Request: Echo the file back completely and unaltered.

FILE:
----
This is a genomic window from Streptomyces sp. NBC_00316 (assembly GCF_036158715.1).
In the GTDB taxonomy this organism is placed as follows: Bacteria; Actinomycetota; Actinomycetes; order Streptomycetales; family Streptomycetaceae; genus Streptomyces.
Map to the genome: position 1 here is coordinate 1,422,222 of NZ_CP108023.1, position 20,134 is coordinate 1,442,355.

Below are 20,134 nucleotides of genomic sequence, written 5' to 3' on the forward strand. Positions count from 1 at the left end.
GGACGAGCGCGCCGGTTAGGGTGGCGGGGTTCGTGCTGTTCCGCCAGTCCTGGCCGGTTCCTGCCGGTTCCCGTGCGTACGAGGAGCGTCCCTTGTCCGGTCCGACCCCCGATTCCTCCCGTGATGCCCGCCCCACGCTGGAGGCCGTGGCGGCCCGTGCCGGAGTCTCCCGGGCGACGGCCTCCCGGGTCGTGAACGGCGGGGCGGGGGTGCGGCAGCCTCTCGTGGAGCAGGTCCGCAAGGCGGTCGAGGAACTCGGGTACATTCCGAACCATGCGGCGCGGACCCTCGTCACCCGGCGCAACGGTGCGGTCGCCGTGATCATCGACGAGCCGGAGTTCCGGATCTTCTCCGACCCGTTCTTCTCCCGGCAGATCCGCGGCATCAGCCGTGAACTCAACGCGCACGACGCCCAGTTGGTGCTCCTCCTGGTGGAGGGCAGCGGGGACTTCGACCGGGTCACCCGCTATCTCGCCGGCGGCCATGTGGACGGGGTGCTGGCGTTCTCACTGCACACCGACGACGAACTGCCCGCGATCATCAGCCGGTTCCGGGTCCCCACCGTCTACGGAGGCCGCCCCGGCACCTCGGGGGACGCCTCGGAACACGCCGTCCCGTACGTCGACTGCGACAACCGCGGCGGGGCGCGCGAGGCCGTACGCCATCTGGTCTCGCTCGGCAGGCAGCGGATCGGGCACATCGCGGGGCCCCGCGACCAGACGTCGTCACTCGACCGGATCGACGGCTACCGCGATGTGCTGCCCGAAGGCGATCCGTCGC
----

This is a genomic window from Streptomyces sp. NBC_00316 (assembly GCF_036158715.1).
In the GTDB taxonomy this organism is placed as follows: Bacteria; Actinomycetota; Actinomycetes; order Streptomycetales; family Streptomycetaceae; genus Streptomyces.
Map to the genome: position 1 here is coordinate 1,422,222 of NZ_CP108023.1, position 20,134 is coordinate 1,442,355.

Below are 20,134 nucleotides of genomic sequence, written 5' to 3' on the forward strand. Positions count from 1 at the left end.
GGACGAGCGCGCCGGTTAGGGTGGCGGGGTTCGTGCTGTTCCGCCAGTCCTGGCCGGTTCCTGCCGGTTCCCGTGCGTACGAGGAGCGTCCCTTGTCCGGTCCGACCCCCGATTCCTCCCGTGATGCCCGCCCCACGCTGGAGGCCGTGGCGGCCCGTGCCGGAGTCTCCCGGGCGACGGCCTCCCGGGTCGTGAACGGCGGGGCGGGGGTGCGGCAGCCTCTCGTGGAGCAGGTCCGCAAGGCGGTCGAGGAACTCGGGTACATTCCGAACCATGCGGCGCGGACCCTCGTCACCCGGCGCAACGGTGCGGTCGCCGTGATCATCGACGAGCCGGAGTTCCGGATCTTCTCCGACCCGTTCTTCTCCCGGCAGATCCGCGGCATCAGCCGTGAACTCAACGCGCACGACGCCCAGTTGGTGCTCCTCCTGGTGGAGGGCAGCGGGGACTTCGACCGGGTCACCCGCTATCTCGCCGGCGGCCATGTGGACGGGGTGCTGGCGTTCTCACTGCACACCGACGACGAACTGCCCGCGATCATCAGCCGGTTCCGGGTCCCCACCGTCTACGGAGGCCGCCCCGGCACCTCGGGGGACGCCTCGGAACACGCCGTCCCGTACGTCGACTGCGACAACCGCGGCGGGGCGCGCGAGGCCGTACGCCATCTGGTCTCGCTCGGCAGGCAGCGGATCGGGCACATCGCGGGGCCCCGCGACCAGACGTCGTCACTCGACCGGATCGACGGCTACCGCGATGTGCTGCCCGAAGGCGATCCGTCGC